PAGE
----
The current state of the political science literature on FDA is easy to describe because it has few internal conflicts. Not surprisingly, FDA decision-making is influenced by a number of factors, including congressional preferences (as manifested by, among other things, oversight activity and budget manipulation), presidential preferences, personalities in FDA, agency incentives, and, in some circumstances, FDA’s budget itself. The weight of various factors depends on which industry is being affected and what type of decision – i.e., when a decision is made or what the decision itself was – is being examined. The real use of a political science analysis of FDA is in understanding which factors tend to matter most in a particular situation, and how they will bring their influence to bear, and why. The ultimate goal is the ability to predict what will happen given a specific set of circumstances; that is why political science has even the smallest of claims to the term “science.”
As should be clear from this essay, the political science literature on FDA exhibits a great variety. Nevertheless, it has notable gaps. First, nearly all of the empirical work and the vast majority of the work in general focuses primarily on drug regulation. The field would benefit tremendously from a study of FDA decision-making regarding other FDA-regulated industries such as food, cosmetics, or animal feed. Second, while political science works using the rational actor model or the organizational process model are relatively easy to come by, fewer FDA-specific works adopt the bureaucratic politics model, and even fewer examine FDA politics at the individual level beyond the post of FDA commissioner. This is, at least in part, due to the informational problems associated with describing the decision-making process using that framework: not only must such a description be intensely fact-specific and therefore limited both in scope and in broader application, but the relevant facts are also very difficult to discover for anyone but FDA insiders. While the organizational process model might be the most convenient analytical lens through which to examine FDA, the study of FDA decision-making could use more carefully researched, individual-level accounts of important FDA decisions.
The future researcher can take some comfort in the bibliographical completeness of this essay as of the time it was written, but he or she should remember that it is “complete” only to the extent that it covers the limited category of political science research (defined narrowly) specifically on FDA. There are numerous political science works on health care regulation or on the bureaucracy in general, and there are literally thousands of books and articles not mentioned here that touch on some aspect of FDA. Economics, history, law, psychology, biochemistry, and other disciplines can, of course, contribute to the study of how FDA decides “who gets what, when, and how,” or of “how goals [are] determined, conflict resolved or managed, standards set, and policy enforced.” While there is – and ought to be – a porous barrier between disciplines that examine a common target, some segregation, however debatable the dividing line, is necessary lest any survey span the entire web of human knowledge.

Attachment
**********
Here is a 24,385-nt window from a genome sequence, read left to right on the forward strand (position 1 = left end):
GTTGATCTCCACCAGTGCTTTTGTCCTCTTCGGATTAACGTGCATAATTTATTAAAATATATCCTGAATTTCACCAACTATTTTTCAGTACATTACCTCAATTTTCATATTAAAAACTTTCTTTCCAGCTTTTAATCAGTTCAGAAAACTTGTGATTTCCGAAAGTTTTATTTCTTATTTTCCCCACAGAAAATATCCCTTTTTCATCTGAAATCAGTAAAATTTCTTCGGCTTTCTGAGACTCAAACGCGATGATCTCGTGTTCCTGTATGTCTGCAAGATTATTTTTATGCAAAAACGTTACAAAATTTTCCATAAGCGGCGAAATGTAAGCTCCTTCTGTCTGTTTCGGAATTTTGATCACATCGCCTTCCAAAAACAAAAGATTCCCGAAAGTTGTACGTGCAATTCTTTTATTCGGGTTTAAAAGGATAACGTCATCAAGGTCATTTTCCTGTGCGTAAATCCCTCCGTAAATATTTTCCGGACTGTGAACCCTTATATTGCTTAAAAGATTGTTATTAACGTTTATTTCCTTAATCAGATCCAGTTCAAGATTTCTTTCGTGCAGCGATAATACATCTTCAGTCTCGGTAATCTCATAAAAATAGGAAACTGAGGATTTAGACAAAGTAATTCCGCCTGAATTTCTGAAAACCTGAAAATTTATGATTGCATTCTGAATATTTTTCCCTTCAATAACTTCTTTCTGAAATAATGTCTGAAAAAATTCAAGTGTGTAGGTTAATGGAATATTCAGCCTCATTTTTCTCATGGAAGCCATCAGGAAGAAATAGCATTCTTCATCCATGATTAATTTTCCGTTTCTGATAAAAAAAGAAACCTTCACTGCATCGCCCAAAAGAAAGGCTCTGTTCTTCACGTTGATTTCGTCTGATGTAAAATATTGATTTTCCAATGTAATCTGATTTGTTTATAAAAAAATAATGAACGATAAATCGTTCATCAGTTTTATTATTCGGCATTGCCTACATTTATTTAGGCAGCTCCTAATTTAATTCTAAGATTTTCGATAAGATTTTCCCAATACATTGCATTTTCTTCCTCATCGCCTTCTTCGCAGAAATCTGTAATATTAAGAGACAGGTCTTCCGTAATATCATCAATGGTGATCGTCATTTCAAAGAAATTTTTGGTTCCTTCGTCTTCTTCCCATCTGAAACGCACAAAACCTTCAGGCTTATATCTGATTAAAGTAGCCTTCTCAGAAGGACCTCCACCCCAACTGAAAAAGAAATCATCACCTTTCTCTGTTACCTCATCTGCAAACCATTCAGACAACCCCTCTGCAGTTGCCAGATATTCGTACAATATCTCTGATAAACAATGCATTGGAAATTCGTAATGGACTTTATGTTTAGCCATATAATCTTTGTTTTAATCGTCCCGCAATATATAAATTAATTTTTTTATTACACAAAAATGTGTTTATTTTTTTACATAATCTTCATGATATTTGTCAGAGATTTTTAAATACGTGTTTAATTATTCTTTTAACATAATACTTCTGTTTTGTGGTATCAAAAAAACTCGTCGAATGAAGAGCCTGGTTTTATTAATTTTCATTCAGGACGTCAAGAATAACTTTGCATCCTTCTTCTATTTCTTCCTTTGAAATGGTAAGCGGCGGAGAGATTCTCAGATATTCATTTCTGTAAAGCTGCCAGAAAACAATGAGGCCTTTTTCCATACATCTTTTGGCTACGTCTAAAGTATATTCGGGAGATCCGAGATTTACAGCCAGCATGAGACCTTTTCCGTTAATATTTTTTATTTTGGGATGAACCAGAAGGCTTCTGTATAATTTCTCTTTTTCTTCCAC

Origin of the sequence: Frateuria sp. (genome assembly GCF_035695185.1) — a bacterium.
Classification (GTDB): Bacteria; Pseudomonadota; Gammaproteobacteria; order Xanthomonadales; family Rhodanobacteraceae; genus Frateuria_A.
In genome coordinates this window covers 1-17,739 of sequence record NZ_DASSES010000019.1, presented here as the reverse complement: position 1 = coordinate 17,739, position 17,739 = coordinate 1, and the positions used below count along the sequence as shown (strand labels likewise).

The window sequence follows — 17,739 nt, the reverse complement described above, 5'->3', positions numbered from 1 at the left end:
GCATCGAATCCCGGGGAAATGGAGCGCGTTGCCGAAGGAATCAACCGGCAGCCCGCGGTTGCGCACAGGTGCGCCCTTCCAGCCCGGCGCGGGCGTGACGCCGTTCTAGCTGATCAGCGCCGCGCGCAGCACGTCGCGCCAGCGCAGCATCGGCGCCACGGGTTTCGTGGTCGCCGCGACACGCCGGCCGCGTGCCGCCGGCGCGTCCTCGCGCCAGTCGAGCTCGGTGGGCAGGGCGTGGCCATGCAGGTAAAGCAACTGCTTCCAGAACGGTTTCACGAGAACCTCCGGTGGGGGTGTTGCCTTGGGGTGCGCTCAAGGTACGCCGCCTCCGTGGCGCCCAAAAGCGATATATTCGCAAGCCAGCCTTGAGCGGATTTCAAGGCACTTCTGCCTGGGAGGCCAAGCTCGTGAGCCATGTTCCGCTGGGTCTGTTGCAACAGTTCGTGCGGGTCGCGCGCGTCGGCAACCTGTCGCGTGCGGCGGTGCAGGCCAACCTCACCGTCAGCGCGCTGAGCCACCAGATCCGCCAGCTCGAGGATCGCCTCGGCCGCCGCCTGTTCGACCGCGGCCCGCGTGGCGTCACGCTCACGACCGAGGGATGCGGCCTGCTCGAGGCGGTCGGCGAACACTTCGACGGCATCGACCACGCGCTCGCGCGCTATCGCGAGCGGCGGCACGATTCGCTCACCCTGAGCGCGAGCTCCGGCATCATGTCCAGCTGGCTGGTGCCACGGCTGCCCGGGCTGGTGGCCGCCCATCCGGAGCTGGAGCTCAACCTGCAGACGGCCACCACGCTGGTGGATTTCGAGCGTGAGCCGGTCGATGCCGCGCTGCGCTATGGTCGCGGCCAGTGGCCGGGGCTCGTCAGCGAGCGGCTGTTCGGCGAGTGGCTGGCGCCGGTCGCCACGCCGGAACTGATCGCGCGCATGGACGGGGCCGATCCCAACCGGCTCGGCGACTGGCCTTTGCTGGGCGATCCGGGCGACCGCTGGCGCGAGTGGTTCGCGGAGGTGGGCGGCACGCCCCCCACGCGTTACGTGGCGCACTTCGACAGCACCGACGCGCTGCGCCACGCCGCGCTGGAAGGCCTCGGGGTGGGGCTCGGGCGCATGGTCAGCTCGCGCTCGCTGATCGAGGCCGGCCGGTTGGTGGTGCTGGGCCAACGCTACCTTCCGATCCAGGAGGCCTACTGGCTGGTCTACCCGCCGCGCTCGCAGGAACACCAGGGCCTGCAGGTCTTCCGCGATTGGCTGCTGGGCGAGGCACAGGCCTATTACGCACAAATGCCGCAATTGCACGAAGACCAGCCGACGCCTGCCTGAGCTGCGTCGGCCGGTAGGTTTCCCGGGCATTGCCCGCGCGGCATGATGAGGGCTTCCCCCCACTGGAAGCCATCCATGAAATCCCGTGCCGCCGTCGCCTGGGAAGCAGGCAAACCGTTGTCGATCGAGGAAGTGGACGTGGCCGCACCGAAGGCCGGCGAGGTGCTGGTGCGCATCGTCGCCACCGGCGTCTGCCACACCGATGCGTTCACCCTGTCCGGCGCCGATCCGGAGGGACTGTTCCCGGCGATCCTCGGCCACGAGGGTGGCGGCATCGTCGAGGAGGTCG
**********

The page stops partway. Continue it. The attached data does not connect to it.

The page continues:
See, e.g. , HAROLD D. LASSWELL, POLITICS – WHO GETS WHAT, WHEN, HOW (1958).
 FDA-regulated products account for twenty-five cents of ever consumer dollar spent in the United States. See Food and Drug Administration, About the U.S. Food and Drug Administration (visited January 13, 2001) <http://www.fda.gov/opacom/hpview.html> .
 See Morris P. Fiorina, Group Concentration and the Delegation of Legislative Authority , in REGULATORY POLICY AND THE SOCIAL SCIENCES 173, 173-74 (Roger G. Noll ed., 1985).
 82 VA. L. REV. 1867 (1996).
 Id. at 1870.
 GRAHAM T. ALLISON, ESSENCE OF DECISION: EXPLAINING THE CUBAN MISSILE CRISIS (1971).
 Marmor, supra note 4, at 1870-71. It should be emphasized that this set of explanatory frameworks is not the only set that has been formulated, but it is one of the best known.
 This idea has also been expressed by the “principle-agent model” of bureaucratic functioning. For a survey of the literature adopting this view, see B. DAN WOOD & RICHARD W. WATERMAN, BUREAUCRATIC DYNAMICS 22-26 (1994).
 Id. at 1871.
 Id. at 1872.
 DONNA J. WOOD, STRATEGIC USES OF PUBLIC POLICY: BUSINESS AND GOVERNMENT IN THE PROGRESSIVE ERA 6-9 (1986). Despite this book’s broad title, the entire work is on the regulation of food and drugs in the progressive era.
 Id. at 6. Wood questions, however, the commonly-held notion that the Pure Food Act of 1906 (although it became law the same day) was also spurred on by The Jungle . She advances other reasons (consistent with the rational actor model) for its passage. Id. at 6-7.